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The Yacht Thread

Flieger

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J class yachts are so beautiful, I don't know why but they have so much more impact on me than those plastic looking mega yachts.
For motorboats I do dig wally though, a stealthy badguy boat that is the complete opposite of the j class yachts.
 

suited

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Is Ft Lauderdale still the yacht capital of the U.S.? I've heard that the upkeep on the bigger boats is roughly 10% of the sale price. Meaning Paul Allen would spend about 20 million a year just docking, cleaning and paying his crew (I read he has a full-time crew of 65 ppl).
 

Flambeur

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I have a weak spot for huge yachts with sails and the the expedition class yachts that can really take you around the world...
3444-newcastle-137-expedition-yacht-newcastle-137.jpg
 

mikeman

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Wally,the design is awesome.although i dont know what kind of resale it would have.
 

WoodyStylee

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Originally Posted by robin
Can you share what the buying process is like? And what if someone wanted a new custom boat built for them - would they go through a broker like you or would they go straight to a ship maker?
I dont have much experience with large megayacht commissioned builds, but the prospected buyer would most likely go through a broker that specializes in large commissions (there are a few companies that deal exclusively with megayachts) A typical large yacht buyer (probably 70ft up to 150-170ft) would get a 'semi-custom' yacht, meaning the hull (or framework) of the boat is standard for that particular model, and the buyer has full customizable control over the stateroom layout (to an extent), interior and flooring color/material, kitchen layout and appliance options, wood finish colors, engine and generator options, etc. etc. This is the most common form of a new build, mainly because the build time is much quicker than a full out custom build. The buyer would go through a broker, which helps them with deciding the yacht options based on the type of use the boat will get, deal with contracts/documentation, deadlines, international buying and shipping issues (very common in this industry), and negotiating prices, and sometimes helping the owner hire a crew. I almost wish i got a law degree, now that I know how much we deal with international contracts and constituencies. I am fairly new in the industry, so I havent personally done much with custom builds (although my company does a lot of them). I deal a lot with helping current yacht owners find buyers for their yachts, and helping potential buyers find a particular yacht that theyre interested in.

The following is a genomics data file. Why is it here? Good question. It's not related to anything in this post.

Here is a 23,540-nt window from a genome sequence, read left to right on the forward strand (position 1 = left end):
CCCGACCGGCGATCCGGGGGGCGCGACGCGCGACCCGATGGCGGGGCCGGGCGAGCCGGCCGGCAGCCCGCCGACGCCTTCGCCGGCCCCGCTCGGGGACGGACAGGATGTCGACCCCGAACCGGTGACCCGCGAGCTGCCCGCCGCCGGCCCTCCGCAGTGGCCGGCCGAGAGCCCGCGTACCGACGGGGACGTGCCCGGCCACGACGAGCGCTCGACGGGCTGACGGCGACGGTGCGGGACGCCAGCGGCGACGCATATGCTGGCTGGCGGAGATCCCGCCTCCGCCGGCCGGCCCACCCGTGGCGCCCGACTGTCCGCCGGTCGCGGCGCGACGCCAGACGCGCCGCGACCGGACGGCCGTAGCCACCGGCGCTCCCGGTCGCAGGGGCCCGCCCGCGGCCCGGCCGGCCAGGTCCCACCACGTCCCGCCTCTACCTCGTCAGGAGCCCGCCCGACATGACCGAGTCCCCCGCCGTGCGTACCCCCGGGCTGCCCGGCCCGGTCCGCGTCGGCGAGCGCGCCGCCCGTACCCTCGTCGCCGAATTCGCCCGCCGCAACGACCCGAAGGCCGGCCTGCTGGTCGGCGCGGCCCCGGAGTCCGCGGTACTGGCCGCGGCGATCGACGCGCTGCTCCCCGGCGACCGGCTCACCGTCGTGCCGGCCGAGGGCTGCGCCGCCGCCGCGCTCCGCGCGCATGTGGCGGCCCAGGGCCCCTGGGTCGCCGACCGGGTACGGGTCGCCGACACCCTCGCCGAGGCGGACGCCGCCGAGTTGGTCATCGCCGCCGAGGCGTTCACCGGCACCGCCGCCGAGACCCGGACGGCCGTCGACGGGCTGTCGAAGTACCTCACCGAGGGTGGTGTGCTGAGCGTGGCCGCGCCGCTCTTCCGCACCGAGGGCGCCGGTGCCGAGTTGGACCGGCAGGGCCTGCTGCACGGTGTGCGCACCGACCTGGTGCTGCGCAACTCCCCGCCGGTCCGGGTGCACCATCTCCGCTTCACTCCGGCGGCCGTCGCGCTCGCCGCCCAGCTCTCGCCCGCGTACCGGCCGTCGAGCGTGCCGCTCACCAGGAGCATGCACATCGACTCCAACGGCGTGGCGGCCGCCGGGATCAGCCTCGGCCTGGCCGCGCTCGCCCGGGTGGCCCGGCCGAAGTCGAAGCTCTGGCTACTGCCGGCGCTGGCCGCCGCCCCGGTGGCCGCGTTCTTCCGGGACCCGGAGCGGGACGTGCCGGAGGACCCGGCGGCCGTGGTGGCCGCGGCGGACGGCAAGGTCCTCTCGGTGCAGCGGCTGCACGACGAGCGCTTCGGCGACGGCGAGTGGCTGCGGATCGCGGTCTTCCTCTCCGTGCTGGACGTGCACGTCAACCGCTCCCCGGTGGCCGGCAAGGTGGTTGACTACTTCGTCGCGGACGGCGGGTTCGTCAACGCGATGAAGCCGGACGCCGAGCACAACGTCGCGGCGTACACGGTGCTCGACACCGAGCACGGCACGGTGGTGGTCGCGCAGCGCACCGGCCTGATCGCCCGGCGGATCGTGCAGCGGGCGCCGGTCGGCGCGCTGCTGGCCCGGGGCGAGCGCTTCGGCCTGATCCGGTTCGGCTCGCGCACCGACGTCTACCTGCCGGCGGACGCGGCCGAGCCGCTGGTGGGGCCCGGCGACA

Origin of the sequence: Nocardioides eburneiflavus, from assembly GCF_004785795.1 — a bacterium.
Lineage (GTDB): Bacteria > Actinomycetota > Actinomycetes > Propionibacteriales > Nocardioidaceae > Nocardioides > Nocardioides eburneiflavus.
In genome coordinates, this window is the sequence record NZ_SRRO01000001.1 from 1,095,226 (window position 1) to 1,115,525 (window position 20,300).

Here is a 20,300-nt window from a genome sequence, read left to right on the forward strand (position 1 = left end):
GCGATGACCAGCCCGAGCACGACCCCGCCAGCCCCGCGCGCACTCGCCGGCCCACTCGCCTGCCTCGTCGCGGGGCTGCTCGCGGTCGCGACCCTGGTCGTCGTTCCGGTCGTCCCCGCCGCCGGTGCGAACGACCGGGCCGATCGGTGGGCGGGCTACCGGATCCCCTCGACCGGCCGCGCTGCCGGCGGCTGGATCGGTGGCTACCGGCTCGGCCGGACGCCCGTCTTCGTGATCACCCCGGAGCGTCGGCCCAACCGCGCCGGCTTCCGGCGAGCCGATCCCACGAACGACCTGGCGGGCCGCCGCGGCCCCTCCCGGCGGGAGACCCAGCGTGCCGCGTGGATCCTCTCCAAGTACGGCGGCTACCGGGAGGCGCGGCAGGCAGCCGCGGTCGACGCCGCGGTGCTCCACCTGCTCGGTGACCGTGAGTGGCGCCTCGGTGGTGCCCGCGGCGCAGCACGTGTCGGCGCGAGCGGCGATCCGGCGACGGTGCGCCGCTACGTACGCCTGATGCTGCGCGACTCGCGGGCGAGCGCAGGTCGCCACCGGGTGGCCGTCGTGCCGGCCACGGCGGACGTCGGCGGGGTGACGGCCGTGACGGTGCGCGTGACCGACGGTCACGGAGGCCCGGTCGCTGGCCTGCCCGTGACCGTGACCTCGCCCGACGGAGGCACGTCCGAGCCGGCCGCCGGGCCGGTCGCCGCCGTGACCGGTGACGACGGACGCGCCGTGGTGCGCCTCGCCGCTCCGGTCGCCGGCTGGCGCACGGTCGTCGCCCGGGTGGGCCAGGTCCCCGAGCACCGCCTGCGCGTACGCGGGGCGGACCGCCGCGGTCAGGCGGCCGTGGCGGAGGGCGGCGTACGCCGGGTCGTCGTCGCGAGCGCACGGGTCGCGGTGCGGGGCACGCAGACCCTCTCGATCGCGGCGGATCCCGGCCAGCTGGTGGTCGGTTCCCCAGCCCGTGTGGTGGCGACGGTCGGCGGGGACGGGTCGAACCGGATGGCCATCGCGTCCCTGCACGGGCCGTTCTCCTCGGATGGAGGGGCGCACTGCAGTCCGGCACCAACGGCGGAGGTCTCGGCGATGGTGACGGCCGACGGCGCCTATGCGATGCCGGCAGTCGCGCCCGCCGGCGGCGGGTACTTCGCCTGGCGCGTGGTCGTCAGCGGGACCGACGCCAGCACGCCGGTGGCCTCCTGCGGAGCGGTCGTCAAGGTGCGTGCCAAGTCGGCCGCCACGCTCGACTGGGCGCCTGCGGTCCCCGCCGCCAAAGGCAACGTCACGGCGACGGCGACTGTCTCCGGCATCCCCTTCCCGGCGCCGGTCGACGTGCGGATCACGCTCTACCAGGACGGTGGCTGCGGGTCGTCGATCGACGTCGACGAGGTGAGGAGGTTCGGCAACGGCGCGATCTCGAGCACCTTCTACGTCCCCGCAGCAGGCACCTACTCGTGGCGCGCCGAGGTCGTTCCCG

Beta

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Originally Posted by WoodyStylee
Yes, the market kinda sucks right now. But it's similar to real estate in the sense that the people who CAN buy, are doing so now. I sold a boat 2 days before christmas.....the buyers are out there, but yes, sales are down.

and that Koons boat is ******* horrendous. Looks like a marine engineer and a brooklyn hipster took some acid and designed a boat together


Our customers are basically the same people and I had deliveries 22, 23, AND 24th of Dec.

For the guys asking about custom build time...my last big sale was for a boat that was apparently commissioned 3 years ago. Something like 10mil Euro. Paid me a little over 50 for the tender. And the deal was done mainly through blackberry.
 

Full Canvas

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Do any of you yacht fellows have a source for a photo of The Constellation? It's a former TransPac class A winner 76-foot schooner on which I did a post-refurb shakedown run from San Diego to Avalon on Catalina Island in 1973 prior to a round-the-world voyage.

The boat was owned by Roberta Erb here in La Jolla. With a previous owner, the boat won Class A in the 1959 TransPac. It was a fine old "brass and teak" schooner with a sad and checkered history. Roberta's ownership continued that same historical pattern of craziness and sadness.